Consumers can shop the site by designer, by category, or by the “walk the mile” format presenting the fashion point of view of a person of note. For the first few weeks, Baik, Benardete and Wetherell will be giving their points of view.
There is also a window shopping format, for a quick glimpse at four of the latest looks from each designer or brand. It’s like a teaser, to encourage serious shopping.
If a particular item is sold out on the designer’s own Web site, the item will be indicated as not available on Orchard Mile in real-time, the founders said. Orchard Mile does not own any inventory and, according to sources, will keep 25 percent of the sales generated by the site, though that enables the brands to keep more of their margin than if they were selling to a department store.
“The risk and reward in the traditional wholesaling relationship is broken. We think the marketplace business model allows the risk and reward to be better balanced,” said Alex Bolen, ceo of Oscar de la Renta. “This digital model marketplace that Orchard Mile is pursuing, others are pursuing too. There are variations.”
While providing a different online experience, Orchard Mile will compete on some level with such online marketplaces as Farfetch.com, which connects over 300 retail boutiques selling designer labels, and Lyst, which has a mix of retailers and brands, as well as retailers selling designer brands in stores or online, such as Saks, Neiman’s or Bergdorf’s.
Bolen said his company is willing to participate with different online marketplaces to determine those that play best with consumers. But he also said that the Orchard Mile marketplace, aside from allowing de la Renta to do what it does best, like “delivering inventory on a timely basis,” brings “a highly qualified audience to the table.” According to Benardete, the target audience is “women who lead extremely active lives, have a lot of experience, appreciate fashion and want to find it fast.”
Over time, more brands are expected to be added to Orchard Mile, and it’s possible that the offering goes beyond just women’s merchandise. Clothing, shoes, handbags, accessories and jewelry are currently offered. Emerging brands are being identified as well, through the help of a fashion and trend consultancy in Paris called Lux & Bee.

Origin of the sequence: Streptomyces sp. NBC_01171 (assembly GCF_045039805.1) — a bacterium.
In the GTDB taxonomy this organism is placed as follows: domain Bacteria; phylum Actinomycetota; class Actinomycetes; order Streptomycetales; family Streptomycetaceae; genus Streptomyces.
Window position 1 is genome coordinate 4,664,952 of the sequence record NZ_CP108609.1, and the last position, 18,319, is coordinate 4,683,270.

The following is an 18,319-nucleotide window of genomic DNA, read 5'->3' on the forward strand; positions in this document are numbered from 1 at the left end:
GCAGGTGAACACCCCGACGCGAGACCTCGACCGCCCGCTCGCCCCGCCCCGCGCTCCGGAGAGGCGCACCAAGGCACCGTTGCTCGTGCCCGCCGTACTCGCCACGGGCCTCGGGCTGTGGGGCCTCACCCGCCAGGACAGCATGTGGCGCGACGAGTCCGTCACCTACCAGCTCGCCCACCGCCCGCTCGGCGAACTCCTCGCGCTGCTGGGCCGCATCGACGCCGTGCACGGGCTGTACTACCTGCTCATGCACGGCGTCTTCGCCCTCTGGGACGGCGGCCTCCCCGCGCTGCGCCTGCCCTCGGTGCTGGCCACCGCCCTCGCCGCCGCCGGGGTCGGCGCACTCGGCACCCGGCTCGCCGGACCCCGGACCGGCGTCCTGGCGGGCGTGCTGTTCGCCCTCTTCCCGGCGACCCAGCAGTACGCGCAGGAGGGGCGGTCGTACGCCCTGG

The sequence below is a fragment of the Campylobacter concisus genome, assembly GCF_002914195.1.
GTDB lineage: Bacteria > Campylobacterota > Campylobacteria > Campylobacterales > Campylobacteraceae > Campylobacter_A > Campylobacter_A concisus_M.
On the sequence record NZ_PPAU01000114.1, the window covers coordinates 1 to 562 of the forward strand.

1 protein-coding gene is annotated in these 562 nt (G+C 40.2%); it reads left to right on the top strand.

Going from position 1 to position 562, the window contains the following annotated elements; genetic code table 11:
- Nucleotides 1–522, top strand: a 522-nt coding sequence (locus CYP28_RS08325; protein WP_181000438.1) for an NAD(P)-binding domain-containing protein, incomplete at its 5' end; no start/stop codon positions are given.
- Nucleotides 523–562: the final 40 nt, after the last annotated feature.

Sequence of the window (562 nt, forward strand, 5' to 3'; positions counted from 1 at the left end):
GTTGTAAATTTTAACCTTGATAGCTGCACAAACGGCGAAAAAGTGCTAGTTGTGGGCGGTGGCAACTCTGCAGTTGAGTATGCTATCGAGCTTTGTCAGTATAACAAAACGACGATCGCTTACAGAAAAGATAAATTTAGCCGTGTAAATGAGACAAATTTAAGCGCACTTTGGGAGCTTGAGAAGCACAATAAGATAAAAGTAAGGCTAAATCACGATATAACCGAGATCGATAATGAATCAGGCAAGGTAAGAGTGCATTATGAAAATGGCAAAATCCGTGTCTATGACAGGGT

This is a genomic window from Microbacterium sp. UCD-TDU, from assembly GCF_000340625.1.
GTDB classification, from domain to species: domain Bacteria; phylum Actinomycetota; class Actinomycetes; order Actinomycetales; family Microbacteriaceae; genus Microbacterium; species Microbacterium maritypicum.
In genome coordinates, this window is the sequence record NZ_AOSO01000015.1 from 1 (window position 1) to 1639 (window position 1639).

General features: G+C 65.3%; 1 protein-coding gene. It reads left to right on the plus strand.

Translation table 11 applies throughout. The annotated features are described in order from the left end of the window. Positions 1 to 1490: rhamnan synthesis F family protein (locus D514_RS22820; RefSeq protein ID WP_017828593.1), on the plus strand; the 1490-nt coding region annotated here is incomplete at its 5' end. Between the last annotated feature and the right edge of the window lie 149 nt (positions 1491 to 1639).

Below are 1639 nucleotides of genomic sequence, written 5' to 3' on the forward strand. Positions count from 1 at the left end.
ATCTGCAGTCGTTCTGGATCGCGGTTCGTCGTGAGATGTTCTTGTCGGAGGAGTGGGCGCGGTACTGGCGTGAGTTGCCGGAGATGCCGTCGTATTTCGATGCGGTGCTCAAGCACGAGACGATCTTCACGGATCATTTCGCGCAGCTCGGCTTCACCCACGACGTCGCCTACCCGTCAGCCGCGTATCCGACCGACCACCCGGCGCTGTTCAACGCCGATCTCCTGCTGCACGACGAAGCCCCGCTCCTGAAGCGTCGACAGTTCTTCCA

It’s also seen as a way to drive shoppers to the designer stores. Many users are expected to view the site to learn about designers and gather information about products, and then head to the stores to try on clothes and actually purchase.
“It’s about brands coming together in a collective to reconnect with clients,” said Bernadete. Other labels on the site are Temperley, Yigal Azrouël, Alexis Bittar, Dagmar, Equipment, Joie and Pamela Love.
Orders received via a transaction on Orchard Mile won’t have any Orchard Mile identification, only the designer packaging. But Orchard Mile will e-mail a confirmation of the order to help track it, and will send another e-mail after the package is delivered as a follow-up to gauge the service.
“We do have a strong marketing strategy,” said Baik, explaining that it entails search engine optimization, public relations, social media and working with many brands themselves to post their events on Orchard Mile and inform their clients about the new site. In addition, Orchard Mile has a list of 30,000 potential customers, compiled from data bases of Singer’s and at Marvin Traub Associates and Orchard Mile.
Orchard Mile is based in New York and has a team of about 25 including digital merchandisers, software engineers and tech support. Executives said there is zero I.T. integration involved with designers joining the site.
The site is named after Singapore’s retail and entertainment shopping district Orchard Road and such shopping stretches as Chicago’s Miracle Mile and the Miracle Mile in Manhasset, Long Island.
Officials declined to provide a projected volume, but as Sadove said, “We’re starting small. We’ve got to build a critical mass. Marketplaces don’t build overnight. It’s going to take a while.”